Just over a year ago, David Blunkett declared his belief in magic. “The ID card system will make identity theft impossible,” he said. “Not nearly impossible: impossible.” Security geeks everywhere shook their heads and groaned, but the Home Secretary wasn’t listening.
Now that the Identity Cards Bill looks likely to become law, however, at an estimated cost of £5.5bn, and with compulsory biometric registration and criminal penalties for non-compliance, it is time to listen. Cryptographers can read the technology that so dazzles the government. They can see that the Home Office’s plans are founded on hubris and heading for disaster. They also know there is an ethical way of rescuing the project.
“Public opinion likes the idea of ID cards because it seems like the ultimate solution to all known problems,” says Brian Gladman, retired director of strategic electronic communications at the Ministry of Defence. “But actually, the way this bill is designed enables a police state. You’re not going to be allowed to opt out of having an ID card, the linked databases make detailed tracking feasible, and a system with this combination of complexity and scale is way beyond the state of the art. It won’t be reliable or safe. Anybody with access to the database will be able to target anybody. It’s horrendous what you’ll be able to do.”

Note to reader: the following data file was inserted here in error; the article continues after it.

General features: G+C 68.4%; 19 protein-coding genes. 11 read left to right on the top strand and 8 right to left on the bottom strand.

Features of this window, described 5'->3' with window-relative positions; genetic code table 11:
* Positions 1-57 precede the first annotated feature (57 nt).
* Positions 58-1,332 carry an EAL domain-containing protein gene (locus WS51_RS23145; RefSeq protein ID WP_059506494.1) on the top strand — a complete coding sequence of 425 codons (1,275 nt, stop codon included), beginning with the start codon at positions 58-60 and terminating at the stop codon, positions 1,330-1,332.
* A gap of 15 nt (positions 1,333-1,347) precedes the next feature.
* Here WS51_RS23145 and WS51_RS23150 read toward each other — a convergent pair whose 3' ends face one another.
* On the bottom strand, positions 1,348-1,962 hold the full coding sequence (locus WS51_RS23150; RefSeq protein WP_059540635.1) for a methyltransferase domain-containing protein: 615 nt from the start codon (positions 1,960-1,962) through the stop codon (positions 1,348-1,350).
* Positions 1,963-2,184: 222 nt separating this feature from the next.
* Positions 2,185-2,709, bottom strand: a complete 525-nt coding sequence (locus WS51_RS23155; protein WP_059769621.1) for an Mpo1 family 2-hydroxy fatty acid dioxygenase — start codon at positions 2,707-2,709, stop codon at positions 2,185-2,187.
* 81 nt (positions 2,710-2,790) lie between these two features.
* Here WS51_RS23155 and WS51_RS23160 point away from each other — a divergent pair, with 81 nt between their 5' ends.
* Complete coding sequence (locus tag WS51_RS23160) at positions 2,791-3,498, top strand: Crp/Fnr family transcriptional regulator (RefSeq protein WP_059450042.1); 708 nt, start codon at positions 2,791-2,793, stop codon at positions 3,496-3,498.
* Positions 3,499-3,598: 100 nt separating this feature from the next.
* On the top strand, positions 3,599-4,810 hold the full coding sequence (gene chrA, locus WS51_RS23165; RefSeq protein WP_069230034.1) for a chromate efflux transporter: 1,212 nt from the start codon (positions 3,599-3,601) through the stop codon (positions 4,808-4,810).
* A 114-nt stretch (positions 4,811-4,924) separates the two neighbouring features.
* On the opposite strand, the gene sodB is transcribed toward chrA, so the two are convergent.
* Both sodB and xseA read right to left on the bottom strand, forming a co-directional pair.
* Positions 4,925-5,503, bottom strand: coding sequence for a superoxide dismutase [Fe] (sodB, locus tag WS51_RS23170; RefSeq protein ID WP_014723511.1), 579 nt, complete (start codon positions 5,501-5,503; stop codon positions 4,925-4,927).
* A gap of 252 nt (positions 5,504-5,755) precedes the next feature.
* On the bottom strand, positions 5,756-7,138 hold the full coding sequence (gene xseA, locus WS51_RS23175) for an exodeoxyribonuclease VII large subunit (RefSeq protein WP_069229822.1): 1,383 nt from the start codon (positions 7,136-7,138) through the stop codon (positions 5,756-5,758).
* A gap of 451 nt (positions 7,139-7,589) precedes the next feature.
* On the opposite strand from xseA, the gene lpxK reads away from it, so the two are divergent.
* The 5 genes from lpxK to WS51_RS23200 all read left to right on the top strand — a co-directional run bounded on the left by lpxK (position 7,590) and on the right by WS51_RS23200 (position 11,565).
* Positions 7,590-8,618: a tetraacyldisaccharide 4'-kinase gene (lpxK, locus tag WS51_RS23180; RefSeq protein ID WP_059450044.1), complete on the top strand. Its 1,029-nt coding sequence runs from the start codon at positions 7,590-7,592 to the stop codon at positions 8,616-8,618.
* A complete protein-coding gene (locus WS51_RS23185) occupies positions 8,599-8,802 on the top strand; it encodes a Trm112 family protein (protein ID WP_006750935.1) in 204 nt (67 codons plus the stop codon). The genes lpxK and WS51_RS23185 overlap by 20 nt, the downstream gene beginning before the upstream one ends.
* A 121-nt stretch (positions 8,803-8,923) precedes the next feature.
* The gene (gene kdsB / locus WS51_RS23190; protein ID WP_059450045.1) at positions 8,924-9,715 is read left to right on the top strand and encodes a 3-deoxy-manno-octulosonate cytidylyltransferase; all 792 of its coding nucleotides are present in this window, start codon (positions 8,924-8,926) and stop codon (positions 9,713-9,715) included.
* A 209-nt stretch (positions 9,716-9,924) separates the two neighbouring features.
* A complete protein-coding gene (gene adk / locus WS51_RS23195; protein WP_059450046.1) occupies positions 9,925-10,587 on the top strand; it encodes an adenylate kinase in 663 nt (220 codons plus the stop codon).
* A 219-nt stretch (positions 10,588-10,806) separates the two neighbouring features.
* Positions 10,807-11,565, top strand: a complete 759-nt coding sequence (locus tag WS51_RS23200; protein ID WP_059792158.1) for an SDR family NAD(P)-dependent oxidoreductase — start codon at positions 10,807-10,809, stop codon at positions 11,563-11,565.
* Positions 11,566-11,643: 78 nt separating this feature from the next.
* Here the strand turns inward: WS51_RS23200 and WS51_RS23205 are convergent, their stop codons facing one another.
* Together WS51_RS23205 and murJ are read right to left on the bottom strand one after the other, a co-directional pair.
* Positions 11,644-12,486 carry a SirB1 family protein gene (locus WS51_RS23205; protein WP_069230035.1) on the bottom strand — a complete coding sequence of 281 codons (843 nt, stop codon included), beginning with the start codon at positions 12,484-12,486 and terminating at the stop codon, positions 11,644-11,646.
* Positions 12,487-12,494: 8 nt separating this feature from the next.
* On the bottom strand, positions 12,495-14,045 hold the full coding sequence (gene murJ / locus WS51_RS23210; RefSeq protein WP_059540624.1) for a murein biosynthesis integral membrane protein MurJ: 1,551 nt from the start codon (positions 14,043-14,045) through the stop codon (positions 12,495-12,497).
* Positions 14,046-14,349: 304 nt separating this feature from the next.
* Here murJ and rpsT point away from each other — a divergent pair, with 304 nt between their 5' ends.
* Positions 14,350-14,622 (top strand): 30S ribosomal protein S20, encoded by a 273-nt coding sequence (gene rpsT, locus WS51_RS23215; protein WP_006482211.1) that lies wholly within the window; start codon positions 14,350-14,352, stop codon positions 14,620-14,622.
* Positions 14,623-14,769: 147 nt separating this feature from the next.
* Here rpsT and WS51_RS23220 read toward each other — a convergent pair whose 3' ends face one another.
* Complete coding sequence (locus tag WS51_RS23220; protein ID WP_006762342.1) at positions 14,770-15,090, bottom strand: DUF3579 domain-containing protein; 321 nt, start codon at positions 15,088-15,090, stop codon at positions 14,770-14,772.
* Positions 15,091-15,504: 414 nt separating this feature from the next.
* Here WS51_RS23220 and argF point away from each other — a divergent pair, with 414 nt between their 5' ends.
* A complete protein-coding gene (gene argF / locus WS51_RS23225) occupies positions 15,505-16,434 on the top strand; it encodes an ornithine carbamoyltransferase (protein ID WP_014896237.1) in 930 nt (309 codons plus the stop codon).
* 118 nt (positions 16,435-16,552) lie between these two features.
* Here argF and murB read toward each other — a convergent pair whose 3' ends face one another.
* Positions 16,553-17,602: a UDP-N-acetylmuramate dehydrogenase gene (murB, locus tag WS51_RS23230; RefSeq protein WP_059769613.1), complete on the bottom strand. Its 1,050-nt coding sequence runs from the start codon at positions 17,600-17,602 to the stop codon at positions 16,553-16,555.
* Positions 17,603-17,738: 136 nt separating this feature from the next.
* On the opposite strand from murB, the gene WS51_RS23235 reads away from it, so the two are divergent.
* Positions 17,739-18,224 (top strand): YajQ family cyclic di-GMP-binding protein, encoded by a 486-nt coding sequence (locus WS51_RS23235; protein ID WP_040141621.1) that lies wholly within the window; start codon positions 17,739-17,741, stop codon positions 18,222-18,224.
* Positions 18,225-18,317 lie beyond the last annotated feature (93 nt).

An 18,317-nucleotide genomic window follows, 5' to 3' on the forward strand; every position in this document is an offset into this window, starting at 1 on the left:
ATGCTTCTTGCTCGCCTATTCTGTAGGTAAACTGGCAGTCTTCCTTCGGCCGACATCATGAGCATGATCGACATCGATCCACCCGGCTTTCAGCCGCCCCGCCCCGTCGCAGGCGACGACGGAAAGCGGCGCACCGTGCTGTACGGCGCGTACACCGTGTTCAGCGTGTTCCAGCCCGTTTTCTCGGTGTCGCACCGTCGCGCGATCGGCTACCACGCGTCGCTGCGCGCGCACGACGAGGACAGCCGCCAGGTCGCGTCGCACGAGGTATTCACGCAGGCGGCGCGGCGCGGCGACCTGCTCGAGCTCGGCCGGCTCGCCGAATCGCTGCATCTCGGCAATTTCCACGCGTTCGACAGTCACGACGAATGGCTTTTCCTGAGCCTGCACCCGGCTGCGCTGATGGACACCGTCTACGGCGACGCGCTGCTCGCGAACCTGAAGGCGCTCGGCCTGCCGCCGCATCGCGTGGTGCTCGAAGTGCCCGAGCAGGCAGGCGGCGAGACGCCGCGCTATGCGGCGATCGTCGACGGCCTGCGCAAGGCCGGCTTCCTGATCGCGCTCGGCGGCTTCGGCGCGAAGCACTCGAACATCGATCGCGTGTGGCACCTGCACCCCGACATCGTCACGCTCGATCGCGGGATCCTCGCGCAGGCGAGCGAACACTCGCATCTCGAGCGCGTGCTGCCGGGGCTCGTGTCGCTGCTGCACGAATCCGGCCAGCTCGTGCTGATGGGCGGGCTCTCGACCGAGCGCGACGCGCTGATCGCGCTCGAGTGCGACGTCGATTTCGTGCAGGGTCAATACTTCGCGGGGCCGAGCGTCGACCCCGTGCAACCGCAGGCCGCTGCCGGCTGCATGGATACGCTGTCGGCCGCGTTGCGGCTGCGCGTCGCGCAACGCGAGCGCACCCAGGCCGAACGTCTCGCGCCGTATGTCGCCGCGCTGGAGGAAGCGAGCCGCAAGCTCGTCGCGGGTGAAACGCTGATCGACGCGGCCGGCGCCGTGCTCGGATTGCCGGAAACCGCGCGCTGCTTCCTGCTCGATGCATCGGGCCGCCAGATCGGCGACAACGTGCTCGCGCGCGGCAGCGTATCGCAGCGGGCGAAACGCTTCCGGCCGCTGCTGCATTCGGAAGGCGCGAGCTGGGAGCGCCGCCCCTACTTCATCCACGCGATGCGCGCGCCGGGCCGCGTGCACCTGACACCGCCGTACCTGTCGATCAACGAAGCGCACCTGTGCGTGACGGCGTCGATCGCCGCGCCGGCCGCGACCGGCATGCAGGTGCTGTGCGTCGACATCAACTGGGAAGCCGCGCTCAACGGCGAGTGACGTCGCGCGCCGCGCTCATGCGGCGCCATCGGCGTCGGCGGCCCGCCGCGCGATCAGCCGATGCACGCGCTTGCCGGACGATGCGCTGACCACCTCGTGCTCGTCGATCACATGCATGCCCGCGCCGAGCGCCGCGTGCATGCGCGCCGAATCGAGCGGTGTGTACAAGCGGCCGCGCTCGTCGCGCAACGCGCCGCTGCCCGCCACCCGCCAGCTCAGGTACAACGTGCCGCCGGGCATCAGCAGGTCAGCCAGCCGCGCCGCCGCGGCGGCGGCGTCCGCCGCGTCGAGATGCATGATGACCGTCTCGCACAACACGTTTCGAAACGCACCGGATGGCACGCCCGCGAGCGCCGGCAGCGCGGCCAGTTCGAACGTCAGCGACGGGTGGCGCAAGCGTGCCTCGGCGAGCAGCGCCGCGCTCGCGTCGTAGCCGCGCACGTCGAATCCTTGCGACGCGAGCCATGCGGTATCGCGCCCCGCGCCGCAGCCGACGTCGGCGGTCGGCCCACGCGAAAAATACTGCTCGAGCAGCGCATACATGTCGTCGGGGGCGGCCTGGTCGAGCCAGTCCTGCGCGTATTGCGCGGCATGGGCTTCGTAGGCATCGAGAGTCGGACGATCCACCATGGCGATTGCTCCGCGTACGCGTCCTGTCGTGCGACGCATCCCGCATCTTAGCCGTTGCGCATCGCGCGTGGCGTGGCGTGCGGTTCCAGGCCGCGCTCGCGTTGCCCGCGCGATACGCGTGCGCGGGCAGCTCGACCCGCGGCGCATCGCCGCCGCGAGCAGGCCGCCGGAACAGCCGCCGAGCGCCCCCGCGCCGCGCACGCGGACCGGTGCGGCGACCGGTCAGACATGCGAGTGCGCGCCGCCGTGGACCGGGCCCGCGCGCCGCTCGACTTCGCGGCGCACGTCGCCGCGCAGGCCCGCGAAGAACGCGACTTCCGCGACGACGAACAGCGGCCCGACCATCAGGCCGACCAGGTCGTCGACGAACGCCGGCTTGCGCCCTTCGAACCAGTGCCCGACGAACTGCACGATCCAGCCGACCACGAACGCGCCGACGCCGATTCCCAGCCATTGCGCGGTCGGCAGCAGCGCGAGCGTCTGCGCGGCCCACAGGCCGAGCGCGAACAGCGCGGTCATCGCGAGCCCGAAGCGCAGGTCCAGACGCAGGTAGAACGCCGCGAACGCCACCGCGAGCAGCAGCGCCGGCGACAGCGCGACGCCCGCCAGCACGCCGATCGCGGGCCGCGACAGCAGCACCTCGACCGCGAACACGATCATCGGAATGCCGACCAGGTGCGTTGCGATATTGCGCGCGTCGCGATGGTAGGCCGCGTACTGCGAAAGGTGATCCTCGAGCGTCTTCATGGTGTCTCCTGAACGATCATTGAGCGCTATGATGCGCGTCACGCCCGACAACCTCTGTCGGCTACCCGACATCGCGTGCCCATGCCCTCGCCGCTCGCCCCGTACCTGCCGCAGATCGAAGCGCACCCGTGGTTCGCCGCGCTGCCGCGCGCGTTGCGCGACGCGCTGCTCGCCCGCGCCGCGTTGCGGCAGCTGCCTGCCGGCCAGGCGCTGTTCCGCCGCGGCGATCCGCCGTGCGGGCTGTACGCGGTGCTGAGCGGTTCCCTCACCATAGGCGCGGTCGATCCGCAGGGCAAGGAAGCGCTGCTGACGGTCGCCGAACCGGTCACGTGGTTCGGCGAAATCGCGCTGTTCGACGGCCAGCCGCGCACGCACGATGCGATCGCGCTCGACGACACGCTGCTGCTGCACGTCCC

The National Identity Register is the less-publicised part of the government’s ID cards strategy. Bigger than any such scheme anywhere in the world, it will hold detailed information on roughly 46 million people, and it is meant to work like this.
You will be summoned (with up to a £2,500 fine for non-attendance) to visit a clerk, who will take your biometrics: the iris pattern in your eye, a fingerprint and a digital photograph. They will go into the system along with your name and other information, and you will hand over £85 and get a passport, ID registration number and card. From that moment, every use of your card will be automatically added to your government record, or “audit trail”, whether it’s at the social security office, your bank, Sainsbury’s, the sexual health clinic, your office or on the way to your Alcoholics Anonymous meeting. Over time, a detailed and permanent account of your activities will build up.